Let the divine combination of chocolate and great music melt away your stress. Suzanne Litteral (get it?) has been crafting divine chocolates for over a decade. Using local ingredients, this little shop in Fountain Square whips up some fantastic treats. Suzanne is also happy to chat about music of any type. Swing by and pick up a box of truffles. By Nicholas Johnson, Ph.D. Photos by Esther Boston Adapted from Classical Music Indy’s NOTE Magazine.
Smokin’ Blackstrap Truffle | Aaron Copland, Appalachian Spring
Bacon in sweets is nothing new. It’s as hip as electric scooters and hashtags, but have you had a chocolate truffle with smoked bacon lard from Smoking Goose? I have, and my life is better for it. This truffle’s robust earthiness blends with a refined sweetness drawn from blackstrap molasses.
While tasting this heavenly combination, I learned that Suzanne is first and foremost a dancer, and then a chocolatier. Aaron Copland’s masterful ballet Appalachian Spring immediately came to mind. It’s approachable and homey, but sophisticated in a sneaky way. This chocolate tastes like the home I wish I had. Appalachian Spring sounds like a place where I belong.
Almond Toffee | Antonín Dvořák, Piano Quintet No. 2, Op. 81
Toffee is great. Almonds are great. These are facts. Why not take a batch of toffee and coat it in crunchy almonds? Well, maybe because it is a little tough to bite into. So are many of life’s good things. This one is worth the effort.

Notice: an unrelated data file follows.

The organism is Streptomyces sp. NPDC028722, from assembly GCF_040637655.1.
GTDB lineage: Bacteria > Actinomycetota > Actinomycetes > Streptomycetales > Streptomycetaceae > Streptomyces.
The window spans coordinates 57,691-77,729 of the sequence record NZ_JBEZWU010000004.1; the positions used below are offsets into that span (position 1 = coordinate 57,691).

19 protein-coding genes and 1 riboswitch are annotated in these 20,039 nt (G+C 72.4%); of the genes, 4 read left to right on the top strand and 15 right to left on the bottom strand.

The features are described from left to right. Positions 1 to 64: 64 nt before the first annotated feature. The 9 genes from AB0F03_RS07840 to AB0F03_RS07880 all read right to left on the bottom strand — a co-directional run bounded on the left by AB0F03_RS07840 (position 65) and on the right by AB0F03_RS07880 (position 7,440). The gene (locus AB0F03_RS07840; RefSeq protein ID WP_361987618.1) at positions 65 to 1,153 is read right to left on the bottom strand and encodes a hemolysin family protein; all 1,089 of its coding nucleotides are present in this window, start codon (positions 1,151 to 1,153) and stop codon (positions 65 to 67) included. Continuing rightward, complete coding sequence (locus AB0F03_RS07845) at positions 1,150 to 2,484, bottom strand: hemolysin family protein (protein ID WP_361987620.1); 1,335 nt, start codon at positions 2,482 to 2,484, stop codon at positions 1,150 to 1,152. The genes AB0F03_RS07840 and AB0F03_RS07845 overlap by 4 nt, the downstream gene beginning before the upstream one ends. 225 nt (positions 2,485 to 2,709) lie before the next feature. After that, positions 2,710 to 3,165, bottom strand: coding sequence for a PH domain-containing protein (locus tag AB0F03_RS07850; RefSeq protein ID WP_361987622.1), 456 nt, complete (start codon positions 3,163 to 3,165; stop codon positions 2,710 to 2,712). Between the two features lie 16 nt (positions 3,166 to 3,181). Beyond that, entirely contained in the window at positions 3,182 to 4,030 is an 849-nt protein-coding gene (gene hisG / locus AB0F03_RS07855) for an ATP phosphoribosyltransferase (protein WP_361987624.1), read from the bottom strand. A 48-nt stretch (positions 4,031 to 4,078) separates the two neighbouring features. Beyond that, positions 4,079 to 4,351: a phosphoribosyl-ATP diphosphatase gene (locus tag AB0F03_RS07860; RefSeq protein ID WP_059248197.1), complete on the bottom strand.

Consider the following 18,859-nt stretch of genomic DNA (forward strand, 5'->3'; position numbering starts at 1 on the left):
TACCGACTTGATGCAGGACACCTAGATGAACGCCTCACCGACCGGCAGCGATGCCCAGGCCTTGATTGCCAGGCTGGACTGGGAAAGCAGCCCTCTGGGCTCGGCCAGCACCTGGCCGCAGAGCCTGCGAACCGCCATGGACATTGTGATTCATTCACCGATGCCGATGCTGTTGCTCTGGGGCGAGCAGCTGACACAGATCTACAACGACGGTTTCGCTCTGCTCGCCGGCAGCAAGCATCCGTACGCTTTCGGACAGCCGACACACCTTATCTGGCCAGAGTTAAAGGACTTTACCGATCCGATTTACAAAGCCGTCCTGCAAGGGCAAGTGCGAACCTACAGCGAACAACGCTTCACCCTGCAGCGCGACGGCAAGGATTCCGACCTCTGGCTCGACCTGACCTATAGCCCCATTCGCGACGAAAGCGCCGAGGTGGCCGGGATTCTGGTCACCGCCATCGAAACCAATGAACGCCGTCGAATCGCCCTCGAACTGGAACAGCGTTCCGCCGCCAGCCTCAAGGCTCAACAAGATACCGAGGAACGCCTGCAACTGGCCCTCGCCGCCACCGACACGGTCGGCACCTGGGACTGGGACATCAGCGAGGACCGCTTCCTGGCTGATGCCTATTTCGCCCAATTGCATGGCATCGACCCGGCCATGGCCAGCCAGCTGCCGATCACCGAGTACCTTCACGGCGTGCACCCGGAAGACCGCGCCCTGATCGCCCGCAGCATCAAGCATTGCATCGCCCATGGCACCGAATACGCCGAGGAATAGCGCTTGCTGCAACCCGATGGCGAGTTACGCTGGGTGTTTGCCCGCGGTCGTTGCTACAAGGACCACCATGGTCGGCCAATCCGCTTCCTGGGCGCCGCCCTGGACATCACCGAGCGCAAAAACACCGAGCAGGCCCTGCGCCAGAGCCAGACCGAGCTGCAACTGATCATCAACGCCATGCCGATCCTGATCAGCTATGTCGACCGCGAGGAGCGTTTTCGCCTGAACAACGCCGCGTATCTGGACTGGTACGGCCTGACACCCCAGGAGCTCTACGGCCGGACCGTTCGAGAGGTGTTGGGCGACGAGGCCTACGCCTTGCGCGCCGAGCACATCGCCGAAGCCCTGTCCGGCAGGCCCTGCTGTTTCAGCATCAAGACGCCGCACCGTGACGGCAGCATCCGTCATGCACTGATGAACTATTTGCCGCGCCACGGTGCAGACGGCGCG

The toffee is made of just four ingredients, and the almond coating adds a fifth. As a parallel, listen to this Dvořák quintet, written for string quartet plus piano. All four movements of this quintet are gorgeous, but the third movement stands out. It is a furiant—a type of Bohemian folk dance. It’s as playful as this toffee/almond treat, alternating perfectly between bite and tenderness.
Butterscotch Tea Truffle | Benjamin Britten, Hymn to St Cecilia
The aftertaste on this truffle is something special. The initial flavor is fudgy, butterscotchy and chocolaty. Three minutes later, an intense dark tea aftertaste emerges—shades of a British teahouse, pinkies out, crumpets on the way. Had I been sipping coffee with this truffle, I probably wouldn’t have noticed. Be sure to let this one linger.
Hymn to St Cecilia is the perfect work to enjoy as the aftertaste slowly dwindles next to warm tonal painting, luxurious harmonies, and a sublime text by W.H. Auden in honor of the patron saint of music. Britten wrote this piece in the chaos of World War II. He actually had to rewrite it after English customs inspectors confiscated the manuscript, fearing it was a military code.
Each stanza ends with a plea for Cecilia to inspire musicians confronted with the horror of a broken world: “Blessed Cecilia, appear in visions / To all musicians, appear and inspire: / Translated Daughter, come down and startle / Composing mortals with immortal fire.”
Where can you get some of this chocolate?
at Litterally Divine Chocolates! (1114 Prospect St Indianapolis, IN 46203)